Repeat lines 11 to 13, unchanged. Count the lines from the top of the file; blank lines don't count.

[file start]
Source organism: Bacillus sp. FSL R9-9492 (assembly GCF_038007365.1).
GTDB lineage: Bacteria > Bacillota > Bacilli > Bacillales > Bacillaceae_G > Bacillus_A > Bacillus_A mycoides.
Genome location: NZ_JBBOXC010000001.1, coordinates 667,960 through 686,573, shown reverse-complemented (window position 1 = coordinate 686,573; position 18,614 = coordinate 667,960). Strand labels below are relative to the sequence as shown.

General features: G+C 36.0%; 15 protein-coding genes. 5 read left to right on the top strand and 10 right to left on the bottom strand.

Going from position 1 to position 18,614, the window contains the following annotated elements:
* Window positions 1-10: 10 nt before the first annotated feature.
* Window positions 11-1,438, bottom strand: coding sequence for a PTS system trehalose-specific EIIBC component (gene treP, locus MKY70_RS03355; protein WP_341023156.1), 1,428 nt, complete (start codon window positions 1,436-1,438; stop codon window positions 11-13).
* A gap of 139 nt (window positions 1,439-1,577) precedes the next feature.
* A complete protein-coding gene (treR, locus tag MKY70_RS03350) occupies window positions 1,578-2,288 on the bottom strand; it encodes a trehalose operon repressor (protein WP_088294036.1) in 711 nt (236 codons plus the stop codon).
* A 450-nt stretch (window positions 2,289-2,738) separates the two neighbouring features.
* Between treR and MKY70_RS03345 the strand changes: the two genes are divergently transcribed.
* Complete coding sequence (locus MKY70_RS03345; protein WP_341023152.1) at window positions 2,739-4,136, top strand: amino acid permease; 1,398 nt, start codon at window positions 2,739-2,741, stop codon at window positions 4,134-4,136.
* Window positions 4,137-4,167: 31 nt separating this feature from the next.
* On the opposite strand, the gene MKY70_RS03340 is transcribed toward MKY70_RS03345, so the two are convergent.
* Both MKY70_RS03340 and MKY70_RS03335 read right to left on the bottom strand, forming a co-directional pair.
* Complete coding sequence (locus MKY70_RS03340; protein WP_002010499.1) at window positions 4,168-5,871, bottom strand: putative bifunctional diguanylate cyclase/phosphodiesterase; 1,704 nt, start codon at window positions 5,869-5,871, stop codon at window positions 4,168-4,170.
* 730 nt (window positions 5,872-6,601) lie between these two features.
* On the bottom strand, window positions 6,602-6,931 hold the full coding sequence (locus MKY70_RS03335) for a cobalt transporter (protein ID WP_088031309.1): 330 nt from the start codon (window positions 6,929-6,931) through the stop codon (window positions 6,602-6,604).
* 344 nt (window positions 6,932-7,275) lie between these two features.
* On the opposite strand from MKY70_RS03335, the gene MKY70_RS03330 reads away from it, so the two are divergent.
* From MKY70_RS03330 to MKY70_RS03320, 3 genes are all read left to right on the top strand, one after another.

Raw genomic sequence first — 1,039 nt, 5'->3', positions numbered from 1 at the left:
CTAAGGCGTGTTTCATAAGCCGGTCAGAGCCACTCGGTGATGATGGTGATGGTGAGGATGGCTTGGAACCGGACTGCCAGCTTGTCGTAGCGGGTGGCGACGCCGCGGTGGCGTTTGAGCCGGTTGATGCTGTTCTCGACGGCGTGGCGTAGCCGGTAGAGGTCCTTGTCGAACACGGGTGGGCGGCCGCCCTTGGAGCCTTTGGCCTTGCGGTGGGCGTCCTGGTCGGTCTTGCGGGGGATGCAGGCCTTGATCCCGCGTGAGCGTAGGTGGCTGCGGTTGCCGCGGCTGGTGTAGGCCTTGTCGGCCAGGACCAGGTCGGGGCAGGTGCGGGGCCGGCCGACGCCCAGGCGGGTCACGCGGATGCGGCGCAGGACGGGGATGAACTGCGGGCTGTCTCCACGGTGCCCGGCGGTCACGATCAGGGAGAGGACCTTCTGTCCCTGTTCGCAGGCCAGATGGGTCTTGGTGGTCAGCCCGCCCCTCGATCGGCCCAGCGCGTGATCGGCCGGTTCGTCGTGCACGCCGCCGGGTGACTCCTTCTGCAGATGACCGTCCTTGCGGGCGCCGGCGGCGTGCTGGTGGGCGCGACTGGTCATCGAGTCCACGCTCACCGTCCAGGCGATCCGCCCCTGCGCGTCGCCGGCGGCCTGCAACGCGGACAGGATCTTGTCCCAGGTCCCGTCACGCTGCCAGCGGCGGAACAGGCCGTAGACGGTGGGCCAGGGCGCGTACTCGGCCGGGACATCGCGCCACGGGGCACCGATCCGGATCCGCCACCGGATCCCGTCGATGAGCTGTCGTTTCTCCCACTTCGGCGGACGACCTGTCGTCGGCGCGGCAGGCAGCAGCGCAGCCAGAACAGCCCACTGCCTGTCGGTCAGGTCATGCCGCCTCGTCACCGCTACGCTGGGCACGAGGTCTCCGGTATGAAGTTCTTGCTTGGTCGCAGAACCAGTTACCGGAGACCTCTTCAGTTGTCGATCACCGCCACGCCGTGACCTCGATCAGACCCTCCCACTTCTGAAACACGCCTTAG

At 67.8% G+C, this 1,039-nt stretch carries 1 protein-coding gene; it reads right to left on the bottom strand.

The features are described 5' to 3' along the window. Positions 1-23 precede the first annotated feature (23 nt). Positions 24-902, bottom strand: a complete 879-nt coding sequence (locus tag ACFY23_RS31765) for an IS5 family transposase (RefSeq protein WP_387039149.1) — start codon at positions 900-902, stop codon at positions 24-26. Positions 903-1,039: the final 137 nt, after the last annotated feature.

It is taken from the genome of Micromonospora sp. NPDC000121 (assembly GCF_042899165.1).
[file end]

* Between treR and MKY70_RS03345 the strand changes: the two genes are divergently transcribed.
* Complete coding sequence (locus MKY70_RS03345; protein WP_341023152.1) at window positions 2,739-4,136, top strand: amino acid permease; 1,398 nt, start codon at window positions 2,739-2,741, stop codon at window positions 4,134-4,136.
* Window positions 4,137-4,167: 31 nt separating this feature from the next.